The Net Children Go Mobile Project Launches Its Report At The ICA 64th Annual Conference
72 percent of children think smartphone use leads to overdependence on the technology
The Net Children Go Mobile project will release new data on children’s mobile use at the 64th Annual Conference of the International Communication Association at the Seattle Sheraton hotel. The project found that 46% of children own a smartphone and 41% use it daily to go online, while 20% own a tablet but 23% use it on a daily basis to access the Internet. Smartphone and tablet users engage more in communication and entertainment activities. They also have a higher level of digital skills, safety skills, and communicative abilities. However, they are more likely to be exposed to online risks.
These risks do not necessarily mean harm, but cyberbullying is still the most harmful risky experience: two out of three children who have been bullied or cyberbullied claim they have been ‘very’ or ‘a bit’ upset. And sexual risks a come in second: half of the children who have received sexual messages or have seen sexual content of any kind (on- and offline) have been bothered by this action. While smartphones and tablet users encounter more risks, they do not report more harmful experiences. Mobile Internet access and use is not a factor creating vulnerability.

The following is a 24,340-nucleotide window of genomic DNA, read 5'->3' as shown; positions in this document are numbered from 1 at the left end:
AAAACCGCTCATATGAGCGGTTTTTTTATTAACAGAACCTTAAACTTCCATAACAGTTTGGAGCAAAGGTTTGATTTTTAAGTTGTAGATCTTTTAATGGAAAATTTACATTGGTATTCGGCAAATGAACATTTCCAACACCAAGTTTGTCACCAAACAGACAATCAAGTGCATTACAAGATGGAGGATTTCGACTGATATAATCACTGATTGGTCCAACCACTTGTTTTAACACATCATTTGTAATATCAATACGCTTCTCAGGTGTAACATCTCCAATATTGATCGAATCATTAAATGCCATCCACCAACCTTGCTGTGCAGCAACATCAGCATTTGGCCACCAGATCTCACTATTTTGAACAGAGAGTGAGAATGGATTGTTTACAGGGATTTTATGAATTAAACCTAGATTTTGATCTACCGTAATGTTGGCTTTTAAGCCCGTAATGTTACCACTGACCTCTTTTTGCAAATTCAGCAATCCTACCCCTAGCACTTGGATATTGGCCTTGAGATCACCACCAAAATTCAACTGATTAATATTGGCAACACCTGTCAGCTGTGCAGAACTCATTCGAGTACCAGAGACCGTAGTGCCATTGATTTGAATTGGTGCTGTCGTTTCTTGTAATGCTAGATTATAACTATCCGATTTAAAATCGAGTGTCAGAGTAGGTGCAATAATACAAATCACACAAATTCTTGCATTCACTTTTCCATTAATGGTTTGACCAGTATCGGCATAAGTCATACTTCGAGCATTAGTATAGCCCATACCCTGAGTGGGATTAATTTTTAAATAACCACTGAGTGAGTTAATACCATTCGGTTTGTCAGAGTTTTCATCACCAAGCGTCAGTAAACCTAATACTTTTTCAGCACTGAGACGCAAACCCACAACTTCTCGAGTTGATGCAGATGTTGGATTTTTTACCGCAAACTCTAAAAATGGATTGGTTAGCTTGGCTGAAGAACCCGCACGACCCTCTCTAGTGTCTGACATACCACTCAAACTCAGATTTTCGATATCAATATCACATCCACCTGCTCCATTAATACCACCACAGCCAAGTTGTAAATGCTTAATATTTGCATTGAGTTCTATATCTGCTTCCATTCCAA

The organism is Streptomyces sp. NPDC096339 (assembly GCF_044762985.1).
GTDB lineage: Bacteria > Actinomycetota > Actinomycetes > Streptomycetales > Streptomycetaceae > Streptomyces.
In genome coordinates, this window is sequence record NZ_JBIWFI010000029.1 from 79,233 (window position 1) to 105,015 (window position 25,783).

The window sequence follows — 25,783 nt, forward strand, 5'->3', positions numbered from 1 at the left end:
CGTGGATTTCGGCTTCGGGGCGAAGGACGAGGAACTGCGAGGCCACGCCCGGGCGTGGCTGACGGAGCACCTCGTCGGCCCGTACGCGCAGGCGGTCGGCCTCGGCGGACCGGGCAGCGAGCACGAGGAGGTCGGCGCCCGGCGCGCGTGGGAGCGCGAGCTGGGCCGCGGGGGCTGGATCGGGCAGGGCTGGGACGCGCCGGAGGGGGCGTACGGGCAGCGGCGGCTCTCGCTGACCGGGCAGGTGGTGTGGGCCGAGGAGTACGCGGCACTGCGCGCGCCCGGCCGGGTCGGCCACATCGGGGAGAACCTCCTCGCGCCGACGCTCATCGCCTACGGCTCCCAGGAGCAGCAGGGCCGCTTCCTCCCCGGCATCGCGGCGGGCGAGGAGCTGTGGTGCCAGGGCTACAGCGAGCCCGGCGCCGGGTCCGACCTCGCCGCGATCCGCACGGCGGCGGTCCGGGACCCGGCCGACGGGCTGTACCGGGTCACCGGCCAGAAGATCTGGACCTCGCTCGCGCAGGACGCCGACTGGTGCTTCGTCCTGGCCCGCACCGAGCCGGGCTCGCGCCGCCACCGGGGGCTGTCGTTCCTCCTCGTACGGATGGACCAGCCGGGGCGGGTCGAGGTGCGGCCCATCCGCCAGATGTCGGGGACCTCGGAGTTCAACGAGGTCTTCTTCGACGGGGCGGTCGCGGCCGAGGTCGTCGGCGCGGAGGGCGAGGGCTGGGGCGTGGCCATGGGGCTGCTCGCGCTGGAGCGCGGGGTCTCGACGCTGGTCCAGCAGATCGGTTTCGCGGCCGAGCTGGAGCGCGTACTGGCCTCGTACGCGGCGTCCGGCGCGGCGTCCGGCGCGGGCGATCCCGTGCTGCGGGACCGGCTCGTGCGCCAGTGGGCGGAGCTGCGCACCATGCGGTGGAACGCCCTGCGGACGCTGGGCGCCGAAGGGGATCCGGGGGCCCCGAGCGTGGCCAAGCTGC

ICA member Giovanna Mascheroni, Universita Cattolica di Milano, who heads the Europe-wide project, said, “Exposure to online risks appears greater among children who also use mobile devices to go online when compared to the 2010 EU Kids Online data. This is not a causal relationship, though. Rather, we observe the same correlation between opportunities and risks: Older users and smartphone and tablet users benefit from more online opportunities, but are also exposed to more risks. As children go online more in a variety of contexts and from a wider range of devices, they also encounter more risks.”
The affective relationship with smartphones: Like mobile phones before them, smartphones are personal, always-at-hand devices that support a feeling of perpetual contact with friends and family. Indeed, most children think it is ‘a bit’ (39%) or ‘very’ (42%) true that they feel more connected to their friends thanks to smartphones. However, the affective relationship with smartphones is likely to turn into overdependence: three out of four children (72%) think it is true that ‘Since I have had my smartphone I feel I have to be always available to family and friends.’
While teenagers are almost twice as likely to think of smartphones as tools that facilitate a stronger connection with their peer group, both children aged 9-12 and teenagers aged 13-16 associate smartphones with the pressure to be ‘always on.’ Fifty percent of children reported feeling a ‘strong’ need’ to check their phones to see if anything new has happened, and 38% of children reported feeling ‘very’ or ‘fairly’ often bothered when they could not use their phone.